[messaging] WhatsApp & OWS team up

Michael Rogers michael at briarproject.org
Tue Nov 18 11:38:25 PST 2014

Hash: SHA256

On 18/11/14 16:23, Mike Hearn wrote:
> I can see a couple of directions to go now:
> 1. Cracking the usable key verification problem. This move brings 
> WhatsApp to the same level of security as iMessage (or better,
> given the forward security), but WhatsApp/Facebook could still do
> a switcheroo on people's keys. TextSecure never really figured
> this out IMO - it still expects people to manually compare long
> strings of hex.

Fingerprint comparison can be made easy with QR codes. The tricky part
is what to do when a user reinstalls the app, creating a new key. How
do their contacts know the difference between that and a MITM attack?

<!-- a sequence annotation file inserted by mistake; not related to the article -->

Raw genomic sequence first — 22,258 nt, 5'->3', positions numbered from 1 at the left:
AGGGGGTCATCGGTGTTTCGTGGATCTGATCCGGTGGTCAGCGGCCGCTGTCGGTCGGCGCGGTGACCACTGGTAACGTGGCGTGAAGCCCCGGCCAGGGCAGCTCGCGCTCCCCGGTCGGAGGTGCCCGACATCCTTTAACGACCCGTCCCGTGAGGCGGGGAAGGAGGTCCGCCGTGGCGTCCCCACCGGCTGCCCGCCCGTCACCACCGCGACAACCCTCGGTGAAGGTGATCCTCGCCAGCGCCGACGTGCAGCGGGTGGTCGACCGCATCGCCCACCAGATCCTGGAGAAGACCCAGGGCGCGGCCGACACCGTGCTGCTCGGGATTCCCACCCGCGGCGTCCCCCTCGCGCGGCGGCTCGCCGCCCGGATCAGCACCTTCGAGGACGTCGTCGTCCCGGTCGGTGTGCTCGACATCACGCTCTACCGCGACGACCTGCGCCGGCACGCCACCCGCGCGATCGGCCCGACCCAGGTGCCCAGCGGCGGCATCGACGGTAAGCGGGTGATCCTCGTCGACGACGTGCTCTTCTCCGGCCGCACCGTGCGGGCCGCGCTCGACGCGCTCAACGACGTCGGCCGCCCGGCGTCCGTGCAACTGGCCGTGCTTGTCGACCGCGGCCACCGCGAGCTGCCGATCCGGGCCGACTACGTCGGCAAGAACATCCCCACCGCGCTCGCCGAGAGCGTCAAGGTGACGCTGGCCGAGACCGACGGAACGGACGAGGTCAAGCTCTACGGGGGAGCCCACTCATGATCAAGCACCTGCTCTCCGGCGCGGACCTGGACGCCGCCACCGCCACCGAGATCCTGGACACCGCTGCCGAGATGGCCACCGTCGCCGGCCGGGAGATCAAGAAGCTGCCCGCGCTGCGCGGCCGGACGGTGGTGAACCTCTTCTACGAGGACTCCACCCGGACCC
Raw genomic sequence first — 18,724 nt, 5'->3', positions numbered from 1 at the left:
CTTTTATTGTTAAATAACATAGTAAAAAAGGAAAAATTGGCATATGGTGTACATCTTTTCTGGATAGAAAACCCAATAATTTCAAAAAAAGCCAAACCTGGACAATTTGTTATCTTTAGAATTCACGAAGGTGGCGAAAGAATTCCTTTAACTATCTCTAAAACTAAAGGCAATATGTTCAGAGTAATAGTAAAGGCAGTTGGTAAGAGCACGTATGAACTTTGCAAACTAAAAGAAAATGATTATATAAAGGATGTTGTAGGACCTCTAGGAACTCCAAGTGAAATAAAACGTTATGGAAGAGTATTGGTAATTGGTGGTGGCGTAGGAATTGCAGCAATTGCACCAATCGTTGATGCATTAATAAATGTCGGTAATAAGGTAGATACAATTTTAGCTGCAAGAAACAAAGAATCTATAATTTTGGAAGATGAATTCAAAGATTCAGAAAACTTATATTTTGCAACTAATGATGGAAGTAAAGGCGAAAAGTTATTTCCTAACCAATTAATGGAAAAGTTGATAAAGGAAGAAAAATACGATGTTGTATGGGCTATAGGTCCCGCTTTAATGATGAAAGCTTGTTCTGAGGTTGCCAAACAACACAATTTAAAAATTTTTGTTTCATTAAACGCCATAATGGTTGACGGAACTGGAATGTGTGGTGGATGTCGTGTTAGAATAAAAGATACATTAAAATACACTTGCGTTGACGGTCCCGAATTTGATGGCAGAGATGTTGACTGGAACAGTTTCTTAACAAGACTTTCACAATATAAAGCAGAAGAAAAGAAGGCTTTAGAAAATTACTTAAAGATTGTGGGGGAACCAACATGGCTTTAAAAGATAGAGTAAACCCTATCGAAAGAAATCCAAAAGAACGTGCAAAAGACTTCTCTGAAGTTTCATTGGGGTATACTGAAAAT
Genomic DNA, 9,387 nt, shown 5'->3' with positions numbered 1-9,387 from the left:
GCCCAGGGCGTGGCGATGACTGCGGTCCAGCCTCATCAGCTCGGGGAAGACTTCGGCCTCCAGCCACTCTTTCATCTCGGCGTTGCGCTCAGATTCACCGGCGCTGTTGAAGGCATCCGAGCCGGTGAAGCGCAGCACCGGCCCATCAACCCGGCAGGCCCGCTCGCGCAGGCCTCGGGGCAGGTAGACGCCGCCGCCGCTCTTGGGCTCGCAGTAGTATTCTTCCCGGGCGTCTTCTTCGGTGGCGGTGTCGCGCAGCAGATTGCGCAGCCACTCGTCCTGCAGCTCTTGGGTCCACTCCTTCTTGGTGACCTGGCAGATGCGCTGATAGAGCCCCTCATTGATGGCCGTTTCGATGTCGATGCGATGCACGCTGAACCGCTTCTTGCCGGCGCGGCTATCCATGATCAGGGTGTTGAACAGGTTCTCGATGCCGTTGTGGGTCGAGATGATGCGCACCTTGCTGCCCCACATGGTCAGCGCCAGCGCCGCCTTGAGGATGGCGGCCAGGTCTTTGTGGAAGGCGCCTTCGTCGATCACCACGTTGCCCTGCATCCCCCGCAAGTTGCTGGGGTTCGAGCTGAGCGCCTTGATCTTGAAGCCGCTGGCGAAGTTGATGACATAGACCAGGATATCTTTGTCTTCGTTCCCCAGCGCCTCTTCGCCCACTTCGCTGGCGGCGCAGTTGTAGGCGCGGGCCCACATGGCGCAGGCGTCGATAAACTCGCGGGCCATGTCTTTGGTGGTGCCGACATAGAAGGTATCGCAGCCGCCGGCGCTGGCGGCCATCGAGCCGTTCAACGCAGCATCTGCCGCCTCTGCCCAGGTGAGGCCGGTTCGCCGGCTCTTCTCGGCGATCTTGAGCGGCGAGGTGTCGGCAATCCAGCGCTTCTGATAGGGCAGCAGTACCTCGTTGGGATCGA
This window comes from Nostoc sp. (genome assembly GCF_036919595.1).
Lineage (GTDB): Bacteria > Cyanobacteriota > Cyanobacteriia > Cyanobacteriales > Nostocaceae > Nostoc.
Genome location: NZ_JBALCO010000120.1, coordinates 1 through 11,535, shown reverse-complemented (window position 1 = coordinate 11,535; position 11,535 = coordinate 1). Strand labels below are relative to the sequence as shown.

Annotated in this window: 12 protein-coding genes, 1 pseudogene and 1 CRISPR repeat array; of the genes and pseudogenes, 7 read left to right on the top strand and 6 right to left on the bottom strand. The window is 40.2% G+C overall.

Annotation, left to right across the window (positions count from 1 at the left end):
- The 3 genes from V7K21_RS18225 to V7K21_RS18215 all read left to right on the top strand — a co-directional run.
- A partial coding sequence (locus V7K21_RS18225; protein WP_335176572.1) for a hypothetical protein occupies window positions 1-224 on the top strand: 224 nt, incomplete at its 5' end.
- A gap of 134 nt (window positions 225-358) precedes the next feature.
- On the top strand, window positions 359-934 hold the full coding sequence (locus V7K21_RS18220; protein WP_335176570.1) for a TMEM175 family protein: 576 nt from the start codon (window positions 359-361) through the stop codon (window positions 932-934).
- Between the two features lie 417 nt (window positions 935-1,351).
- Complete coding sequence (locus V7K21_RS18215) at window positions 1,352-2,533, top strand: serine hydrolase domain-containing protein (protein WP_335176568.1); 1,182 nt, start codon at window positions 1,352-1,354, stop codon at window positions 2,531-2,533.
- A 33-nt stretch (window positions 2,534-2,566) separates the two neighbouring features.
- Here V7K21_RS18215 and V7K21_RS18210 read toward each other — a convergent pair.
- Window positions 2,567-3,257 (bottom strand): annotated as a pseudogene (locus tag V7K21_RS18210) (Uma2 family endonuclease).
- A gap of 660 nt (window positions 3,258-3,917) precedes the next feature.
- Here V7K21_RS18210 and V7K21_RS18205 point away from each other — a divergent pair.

Maybe the answer is that they don't. There's no special UX for a MITM
attack - no flashing red warning that the sky is falling. If the
server MITMs a verified contact, they switch back to unverified, just
as they would if they reinstalled. Caveat, uh, usor.

> 2. Building a trustworthy binary auditing and distribution process,
> so people can be assured that they're using what they think
> they're using. I have some ideas on this and have been doing a bit
> of work on it myself for Lighthouse, which features a threshold
> signature based auto update system. But the bulk of this work
> involves things like finding people who can be trusted to audit the
> source code in a variety of jurisdictions, making the builds
> reproducible, and finding a way to make the platform auto update
> mechanisms thresholded. I have some threshold RSA code I was able
> to extract from some academics a year or two ago that should in
> theory be compatible with Android, but I never tested it.

Do you need threshold signatures for this, or would a quorum of
ordinary signatures work?

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